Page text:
- Permanent incapacity: On permanent incapacity of a Partner [s.44(b)]. If a Partner (other than a sleeping partner) becomes permanently incapable of performing his duties as a partner, due to illness, mental or physical disablement of any kind; the court can dissolve the firm upon suit filed by other partners for dissolution of the firm.
- Misconduct: On Partner’s gross misconduct prejudicially affecting the business [s.44(c)]. Where a partner, is guilty of such misconduct, which, having regard to the nature of the business, is likely to affect prejudicially the carrying on of the business and business prospects of the firm, the court can dissolve the firm, on filing a suit for dissolution by any other partner of the firm
Other grounds of misconduct: The court can dissolve a firm on some other grounds of misconduct like Gambling, Fraud, Taking away books of accounts etc:
A and B were partners in a business. B was convicted of traveling on a railway without ticket and with intent to defraud. Held, as the conviction was for dishonesty, it was calculated to be detrimental to the partnership business and it was a sufficient ground for compulsory dissolution of the firm.
- Persistent breach of agreements: Where a partner, willfully or persistently commits breach of agreements relating to the management of the affairs of the firm, or the conduct of its business, the court can dissolve the firm at the suit filed by any of the other partners. [s.44(d)]
- Impossibility to work together: Where the conduct of some partner is such, that it becomes impossible to carry on the business in partnership with him for the other partners, the court may dissolve the firm on the suit filed by any other partner.
A and B are partners in a firm. A has adulterous relations with B’s wife. This is a sufficient ground for compulsory dissolution of the firm. The conduct of A, though not committed in the actual business, is likely to effect prejudicially the carrying on the business so far as A and B are concerned because this destroys mutual confidence.
- Transfer of interest: On transferring interest in partnership to third party [s.44(e)]. Where a Partner has transferred the whole of his interest in the firm to a third party, or has allowed his share of interest in the firm to be charged, or has allowed his share of interest in the firm to be sold for recovery of dues, the court may dissolve the firm at the instance of any other partner
- Perpetual losses: If the business of the firm cannot be carried on except at a loss, the court may dissolve the firm at the suit filed by a partner. [s.44(e)]
- Just and equitable ground: The court can dissolve a firm on the ground that it is just and equitable in the circumstances of the case of dissolution of a firm. This clause empowers the Court with a very wide discretionary power to order dissolution if it appears to the Court that the dissolution of the firm is desirable in the present circumstances.
9 Consequences of Dissolution
|Indian Partnership Act 1932 Consequences of Dissolution|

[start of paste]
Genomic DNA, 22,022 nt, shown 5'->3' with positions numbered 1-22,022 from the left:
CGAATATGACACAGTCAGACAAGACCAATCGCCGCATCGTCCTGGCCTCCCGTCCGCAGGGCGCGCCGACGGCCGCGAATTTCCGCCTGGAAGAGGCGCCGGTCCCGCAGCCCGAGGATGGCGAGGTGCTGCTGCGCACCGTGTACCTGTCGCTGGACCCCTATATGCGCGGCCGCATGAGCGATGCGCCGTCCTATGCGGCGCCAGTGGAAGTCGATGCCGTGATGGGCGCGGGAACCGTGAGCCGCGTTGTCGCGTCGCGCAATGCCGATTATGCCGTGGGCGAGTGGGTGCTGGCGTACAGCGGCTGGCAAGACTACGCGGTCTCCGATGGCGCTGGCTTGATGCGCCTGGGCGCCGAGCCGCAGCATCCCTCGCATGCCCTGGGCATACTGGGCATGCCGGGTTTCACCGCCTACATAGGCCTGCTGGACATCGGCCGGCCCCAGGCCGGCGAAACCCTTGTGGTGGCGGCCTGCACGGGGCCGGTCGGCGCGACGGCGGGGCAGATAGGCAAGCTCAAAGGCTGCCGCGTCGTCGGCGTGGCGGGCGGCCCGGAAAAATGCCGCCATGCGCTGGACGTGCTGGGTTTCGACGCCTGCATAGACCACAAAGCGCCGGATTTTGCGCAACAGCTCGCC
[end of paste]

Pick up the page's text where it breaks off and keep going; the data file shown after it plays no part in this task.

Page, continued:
Immediate consequences on dissolution of firm:
- Continuing liability on failure to give public notice The liability of the partners of a dissolved firm continues until they give public notice of dissolution of the firm (s.45)
The notice of dissolution of the firm may be given by any partner or by the firm to The Registrar of firms and in the local official Gazette. Unregistered Firm should give notice in at least one vernacular newspaper.
- Continuing authority of partners for winding up: The authority of a partner to bind the firm and the mutual rights and obligations of the partners continues on dissolution (s.47) :
The authority of a partner continues only to the extent necessary for winding up the affairs of the firm and to complete the transaction begun but remained unfinished at the time of dissolution.
- Enforce winding up: Payment of Debts & Liabilities and distribution of surplus. On dissolution of a firm, every partner or his representative is entitled, as against all the other partners or their representative, to have the property of the firm applied in payment of debts and liabilities of the firm and to have the surplus distributed among the remaining partners or their representative according to their rights.
- Return of premium: On pre mature dissolution of Fixed Term partnership. If a partner has paid premium during admission in the partnership for a fixed term and the firm is dissolved before the expiry of such term (otherwise than by the death of a partner), such partner is entitled to repayment of premium paid or such amount as may be reasonable.
Ex:A and B are two partners. They admitted C, a third partner, and asked him to pay a premium of Rs.80,000 to the firm by promising him that the firm would last for another 10 years. Due to incapacity of B, the firm is dissolved after expiry of 5 years from the admission of C. C is entitled to claim Rs.40,000 from the firm as refund of premium.
- Share personal profits: It is the duty of every partner to not to make any personal profit out of the transaction of the firm concerning dissolution. A partner must account every personal benefit derived by him in respect of dissolution of the firm, and must share it with other partners.
- Impose restriction: Restraint on partners carrying of similar Business in Firm Name or Firms Property (s.53).After the dissolution of a firm, any partner may, in the absence of a contract between the partners to the contrary, restrain any other partner from carrying on similar business in the firms name or from using any of the firms property, for his personal benefit, until the affairs of the firm have been completely wound up.
10 Liabilities of Partners after Dissolution of Firm
|Indian Partnership Act 1932 Liabilities of Parties after Dissolution|
- Where public notice of dissolution is not given (s. 45)
On failure of giving a public notice of dissolution, the partners of a firm shall continue to be liable to third parties for all acts, done by any of them, subsequent to the date of dissolution, if such subsequent acts would have been acts of the firm, if done before dissolution.
- Where public notice of dissolution is given (s. 47)
The authority of each partner to bind the other partners by his acts comes to an end, if the public notice of dissolution is given. However, even after dissolution of a firm, a partner has the authority to bind the other partners by his acts, if such acts are necessary to wind up the affair of the firm and to complete transactions remaining unfinished at the time of the dissolution.